The Goat
and is often made into cheese.
The people there often have a great number of goats. Jacob sent a present of two
hundred and twenty to his brother Esau; and a great king, mentioned in the Bible, once
received seven thousand seven hundred as a gift. A man is mentioned in the first book
of Samuel who owned a thousand goats: perhaps you can find the place; and if you do,
you will see in the next verse what his name was, and also the name of his wife.
There are two kinds of hair upon the goat; one is long and coarse, the other soft and
fine. Of the first kind the people make a kind of rough, coarse cloth; the other is made
into very fine cloth, almost as soft as silk. A part of the curtains for the tabernacle
were made of goats' hair.
The bottles mentioned in the Bible were usually made of goat-skins: the people in
those days had not learned to make glass. When they had been used a long time, they
became worn, so that they would not hold what was put in them. Our Savior once said,
"Neither do men put new wine into old bottles;" this was because the new wine would
ferment and the leathern bottles would burst. There is a story in the Old Testament
about some men who wished to deceive Joshua, and lead him to think that they lived
at a very great distance from him, when they really lived very near. So it is said, (Josh.
9:4, 5) "They took old sacks upon their asses, and wine-bottles, old and rent, and
bound up; and old shoes and clouted upon their feet, and old garments upon them;
and all the bread of their provision was dry and mouldy" Then they said to Joshua,
(verses 12 and 13) "This our bread we took hot for our provision out of our houses on
the day we came forth to go unto you; but now, behold it is dry, and it is mouldy. And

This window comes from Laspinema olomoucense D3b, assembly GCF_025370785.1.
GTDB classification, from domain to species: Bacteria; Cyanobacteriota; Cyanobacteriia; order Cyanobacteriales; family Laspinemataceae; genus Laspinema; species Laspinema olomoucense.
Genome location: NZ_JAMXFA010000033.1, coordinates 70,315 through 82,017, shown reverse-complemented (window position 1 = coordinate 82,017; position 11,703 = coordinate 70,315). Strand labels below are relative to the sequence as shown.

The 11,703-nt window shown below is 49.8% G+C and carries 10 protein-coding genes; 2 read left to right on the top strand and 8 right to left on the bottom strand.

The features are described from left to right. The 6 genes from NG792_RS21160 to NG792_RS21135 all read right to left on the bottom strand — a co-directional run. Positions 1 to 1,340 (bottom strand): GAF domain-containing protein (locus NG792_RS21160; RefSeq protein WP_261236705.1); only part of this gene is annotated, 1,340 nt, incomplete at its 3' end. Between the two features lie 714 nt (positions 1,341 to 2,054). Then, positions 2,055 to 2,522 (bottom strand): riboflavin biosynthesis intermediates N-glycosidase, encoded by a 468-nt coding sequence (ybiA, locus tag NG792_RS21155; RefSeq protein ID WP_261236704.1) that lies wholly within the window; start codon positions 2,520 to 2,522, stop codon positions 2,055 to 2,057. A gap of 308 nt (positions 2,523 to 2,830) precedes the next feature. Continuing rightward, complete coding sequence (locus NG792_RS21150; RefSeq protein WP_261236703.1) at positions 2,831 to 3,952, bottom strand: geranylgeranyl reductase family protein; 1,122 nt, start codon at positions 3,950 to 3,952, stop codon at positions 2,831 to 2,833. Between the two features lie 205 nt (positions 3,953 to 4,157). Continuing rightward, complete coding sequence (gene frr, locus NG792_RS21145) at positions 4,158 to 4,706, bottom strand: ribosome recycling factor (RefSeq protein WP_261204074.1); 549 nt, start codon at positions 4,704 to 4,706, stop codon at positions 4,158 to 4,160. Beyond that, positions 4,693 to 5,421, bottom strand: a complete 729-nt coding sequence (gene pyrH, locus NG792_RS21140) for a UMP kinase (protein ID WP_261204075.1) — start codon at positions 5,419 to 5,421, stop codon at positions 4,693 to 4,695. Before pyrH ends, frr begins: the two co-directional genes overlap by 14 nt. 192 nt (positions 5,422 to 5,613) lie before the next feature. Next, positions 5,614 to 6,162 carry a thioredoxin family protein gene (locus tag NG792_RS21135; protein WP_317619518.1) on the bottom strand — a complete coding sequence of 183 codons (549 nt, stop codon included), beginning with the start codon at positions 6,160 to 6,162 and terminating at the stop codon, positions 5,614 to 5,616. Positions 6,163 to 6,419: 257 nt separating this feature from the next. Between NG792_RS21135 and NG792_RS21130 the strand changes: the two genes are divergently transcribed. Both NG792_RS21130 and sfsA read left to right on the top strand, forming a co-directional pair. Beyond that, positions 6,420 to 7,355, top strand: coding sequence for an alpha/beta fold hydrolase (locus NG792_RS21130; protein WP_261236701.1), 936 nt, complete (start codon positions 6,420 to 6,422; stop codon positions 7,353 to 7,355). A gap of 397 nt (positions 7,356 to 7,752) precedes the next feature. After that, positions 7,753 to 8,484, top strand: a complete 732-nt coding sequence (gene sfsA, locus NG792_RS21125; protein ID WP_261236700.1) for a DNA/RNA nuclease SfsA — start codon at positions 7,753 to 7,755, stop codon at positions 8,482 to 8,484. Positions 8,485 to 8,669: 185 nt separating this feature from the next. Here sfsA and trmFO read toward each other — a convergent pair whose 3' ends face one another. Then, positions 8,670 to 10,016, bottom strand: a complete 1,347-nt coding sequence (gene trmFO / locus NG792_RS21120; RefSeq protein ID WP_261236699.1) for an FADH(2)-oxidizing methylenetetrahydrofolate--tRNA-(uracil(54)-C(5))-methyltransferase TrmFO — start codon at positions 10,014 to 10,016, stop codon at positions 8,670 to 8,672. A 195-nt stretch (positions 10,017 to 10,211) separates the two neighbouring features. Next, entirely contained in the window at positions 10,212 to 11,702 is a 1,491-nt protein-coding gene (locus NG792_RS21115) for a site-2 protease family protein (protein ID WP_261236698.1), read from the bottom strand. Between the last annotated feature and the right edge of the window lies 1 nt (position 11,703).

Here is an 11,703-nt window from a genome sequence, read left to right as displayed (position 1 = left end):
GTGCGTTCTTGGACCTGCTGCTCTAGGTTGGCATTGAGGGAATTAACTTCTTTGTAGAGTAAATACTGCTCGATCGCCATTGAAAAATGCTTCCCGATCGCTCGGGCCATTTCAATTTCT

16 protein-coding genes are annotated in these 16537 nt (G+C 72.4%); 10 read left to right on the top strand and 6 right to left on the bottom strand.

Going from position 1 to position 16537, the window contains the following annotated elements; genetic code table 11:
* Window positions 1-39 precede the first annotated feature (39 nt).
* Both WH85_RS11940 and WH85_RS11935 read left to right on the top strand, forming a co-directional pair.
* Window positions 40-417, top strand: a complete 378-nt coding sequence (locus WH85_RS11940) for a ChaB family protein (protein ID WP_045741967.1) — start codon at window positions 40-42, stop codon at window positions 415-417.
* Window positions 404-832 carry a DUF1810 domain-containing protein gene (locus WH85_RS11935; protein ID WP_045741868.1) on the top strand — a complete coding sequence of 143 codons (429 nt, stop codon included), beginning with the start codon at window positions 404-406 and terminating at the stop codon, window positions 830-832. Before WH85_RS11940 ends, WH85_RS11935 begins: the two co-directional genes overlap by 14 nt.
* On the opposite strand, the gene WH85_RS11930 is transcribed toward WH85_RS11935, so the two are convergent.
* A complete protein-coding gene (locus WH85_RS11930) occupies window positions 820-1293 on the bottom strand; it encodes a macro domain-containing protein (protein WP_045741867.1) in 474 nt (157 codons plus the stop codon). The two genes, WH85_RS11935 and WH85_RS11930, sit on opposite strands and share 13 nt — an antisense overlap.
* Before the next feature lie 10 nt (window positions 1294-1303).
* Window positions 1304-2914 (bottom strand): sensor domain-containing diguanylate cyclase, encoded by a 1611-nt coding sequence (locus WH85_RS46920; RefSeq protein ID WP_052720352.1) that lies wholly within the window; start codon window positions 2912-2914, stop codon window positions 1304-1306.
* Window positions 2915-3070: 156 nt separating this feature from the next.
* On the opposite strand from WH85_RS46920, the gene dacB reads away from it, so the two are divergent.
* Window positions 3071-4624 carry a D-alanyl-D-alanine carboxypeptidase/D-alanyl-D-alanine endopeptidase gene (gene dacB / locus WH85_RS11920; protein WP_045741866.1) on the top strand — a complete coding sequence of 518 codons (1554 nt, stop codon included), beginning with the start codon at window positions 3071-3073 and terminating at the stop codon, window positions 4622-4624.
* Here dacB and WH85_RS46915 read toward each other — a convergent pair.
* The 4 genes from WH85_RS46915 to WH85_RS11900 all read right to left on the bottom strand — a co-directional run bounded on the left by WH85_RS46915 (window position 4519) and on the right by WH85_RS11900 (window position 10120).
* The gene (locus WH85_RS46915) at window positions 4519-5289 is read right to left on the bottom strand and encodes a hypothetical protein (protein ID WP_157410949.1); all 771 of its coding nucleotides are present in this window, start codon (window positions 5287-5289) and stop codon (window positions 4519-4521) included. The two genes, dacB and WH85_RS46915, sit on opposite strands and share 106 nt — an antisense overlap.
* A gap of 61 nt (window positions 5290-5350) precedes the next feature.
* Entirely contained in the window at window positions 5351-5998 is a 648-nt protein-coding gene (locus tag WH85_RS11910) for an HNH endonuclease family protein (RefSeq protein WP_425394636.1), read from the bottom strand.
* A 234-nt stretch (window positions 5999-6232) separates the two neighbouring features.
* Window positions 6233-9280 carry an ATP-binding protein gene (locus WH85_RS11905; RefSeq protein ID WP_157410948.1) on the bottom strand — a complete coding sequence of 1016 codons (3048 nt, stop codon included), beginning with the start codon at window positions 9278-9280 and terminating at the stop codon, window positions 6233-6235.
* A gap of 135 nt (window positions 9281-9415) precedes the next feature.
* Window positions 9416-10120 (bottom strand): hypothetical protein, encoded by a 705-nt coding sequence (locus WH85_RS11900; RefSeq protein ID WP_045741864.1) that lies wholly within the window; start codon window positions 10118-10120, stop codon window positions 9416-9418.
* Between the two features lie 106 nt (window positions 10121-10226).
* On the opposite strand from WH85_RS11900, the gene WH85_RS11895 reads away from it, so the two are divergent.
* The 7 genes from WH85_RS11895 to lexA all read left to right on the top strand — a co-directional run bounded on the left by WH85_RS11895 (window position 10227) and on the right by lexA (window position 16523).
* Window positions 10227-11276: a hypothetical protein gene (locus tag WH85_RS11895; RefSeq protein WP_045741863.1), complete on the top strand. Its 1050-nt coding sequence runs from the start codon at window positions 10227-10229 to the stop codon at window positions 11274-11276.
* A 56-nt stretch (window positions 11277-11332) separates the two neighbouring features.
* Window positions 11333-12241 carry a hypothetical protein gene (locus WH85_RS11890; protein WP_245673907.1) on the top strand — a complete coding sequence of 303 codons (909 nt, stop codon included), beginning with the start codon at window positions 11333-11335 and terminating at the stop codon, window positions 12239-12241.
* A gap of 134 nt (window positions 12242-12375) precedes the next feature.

these bottles of wine which we filled were new, and behold they be rent; and these our
garments and our shoes are become old by reason of the very long journey."
The Israelites had a singular custom in ancient times, about which you may read in the
sixteenth chapter of Leviticus. It was commanded by God, and was to be observed
once in every year. On the morning of the day appointed for it, the high-priest was to
wash in pure water, and clothe himself in a dress of clean white linen. Then two fair
and handsome young goats were brought to him, one of which was to be killed. The
priest was to cast lots, that he might know which of them it should be; then he was to
kill him, sprinkle his blood upon the altar seven times, and burn the flesh. Afterwards
he was to take the live goat, lay both hands upon his head, and confess over him the
sins of the Israelites, "putting them upon the head of the goat." Then the animal was
given into the care of a man who led him away and let him go in the wilderness,
"bearing upon him all the iniquities" of the people. This goat was a type of our Savior;
that is, it represented what he afterwards did, when he came into the world and "bore
our sins."